A Fool in search of Privacy



As I watch with great interest in what can only be called the ‘Shenanigans’, taking place at the W3C Tracking Protection Working Group, my mind is drawn to Wikipedia’s description of the Fool (link)

In various tarot card games he has a unique role – (and I quote)…

  • ‘In these games, the Fool is sometimes called “the Excuse”. The tarot games are typically trick taking games; playing the Fool card excuses the player from either following suit or playing a trump card on that trick. Winning a trick containing the Fool card often yields a scoring bonus.’

You don’t have to think too hard about whose playing the Fool card. That would be the advertising industry. On a day when California just passed this bill “California AG: Post Privacy Policy….Or Else!” (link) (in short there are heavy fines for abusing privacy) I can send a VALID DNT (Do Not Track) signal to a Web server (there are over 100 million browsers in the marketplace that can do this) and without everyone being absolutely, totally, 100 percent sure this was a ‘fully informed decision on the part of the user’… the Web server can disregard it.

And the best part (the Fool Card) is that the server doesn’t have to notify the user that they have just ignored their Do Not Track signal. Obviously the credibility of the W3C Tracking Protection Working Group is now reaching an all time low.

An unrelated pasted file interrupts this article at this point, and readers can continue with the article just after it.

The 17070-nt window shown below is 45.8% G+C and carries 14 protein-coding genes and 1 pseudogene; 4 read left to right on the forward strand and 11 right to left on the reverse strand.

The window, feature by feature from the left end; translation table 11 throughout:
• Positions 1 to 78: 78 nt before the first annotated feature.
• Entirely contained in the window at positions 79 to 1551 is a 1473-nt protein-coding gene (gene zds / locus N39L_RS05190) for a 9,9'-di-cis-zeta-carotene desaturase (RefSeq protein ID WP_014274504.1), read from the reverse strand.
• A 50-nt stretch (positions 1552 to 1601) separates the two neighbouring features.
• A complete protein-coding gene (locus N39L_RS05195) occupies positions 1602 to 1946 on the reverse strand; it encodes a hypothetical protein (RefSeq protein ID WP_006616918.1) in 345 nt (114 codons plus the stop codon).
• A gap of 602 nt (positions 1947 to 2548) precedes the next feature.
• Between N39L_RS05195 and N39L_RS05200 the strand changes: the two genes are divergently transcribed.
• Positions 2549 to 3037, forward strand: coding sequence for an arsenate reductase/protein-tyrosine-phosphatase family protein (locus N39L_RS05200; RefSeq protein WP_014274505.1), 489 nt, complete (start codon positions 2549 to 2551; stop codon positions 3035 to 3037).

Throw in the other recent press release by Yahoo that they do NOT intend to honor a Do Not Track signal from ANY Windows 8 device and you’re left shaking your head as to what these Ph.D’s are thinking (or should I say smoking). Cue the sound track from John McEnroe – ‘You Cannot Be Serious’.

Through their own cleverness the Do Not Track signal that a browser sends has no way of communicating with the server that it was an informed decision on the behalf of the user. So what’s the server to do? Well – they can ignore it because how can they tell if the user was really informed?

Brilliant – the Fool is vindicated and the advertising industry marches on. Mission accomplished. The card now passes to the user and they now become the Fool in search of Privacy. Alas there is no such thing.

Well done to the W3C for architecting something so incredibly flawed that not even a Fool is protected.

Posted in: #Choice, #mobile, #privacy

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